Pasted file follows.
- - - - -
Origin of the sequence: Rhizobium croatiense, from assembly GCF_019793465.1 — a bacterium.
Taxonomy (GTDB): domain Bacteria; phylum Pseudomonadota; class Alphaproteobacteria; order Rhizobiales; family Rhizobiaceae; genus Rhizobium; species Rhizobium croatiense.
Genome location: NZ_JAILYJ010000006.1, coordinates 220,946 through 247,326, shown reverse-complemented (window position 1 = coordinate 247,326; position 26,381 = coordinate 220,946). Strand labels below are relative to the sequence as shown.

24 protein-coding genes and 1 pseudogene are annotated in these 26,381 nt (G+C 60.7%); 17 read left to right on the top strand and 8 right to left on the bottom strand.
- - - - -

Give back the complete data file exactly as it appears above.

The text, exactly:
Origin of the sequence: Rhizobium croatiense, from assembly GCF_019793465.1 — a bacterium.
Taxonomy (GTDB): domain Bacteria; phylum Pseudomonadota; class Alphaproteobacteria; order Rhizobiales; family Rhizobiaceae; genus Rhizobium; species Rhizobium croatiense.
Genome location: NZ_JAILYJ010000006.1, coordinates 220,946 through 247,326, shown reverse-complemented (window position 1 = coordinate 247,326; position 26,381 = coordinate 220,946). Strand labels below are relative to the sequence as shown.

24 protein-coding genes and 1 pseudogene are annotated in these 26,381 nt (G+C 60.7%); 17 read left to right on the top strand and 8 right to left on the bottom strand.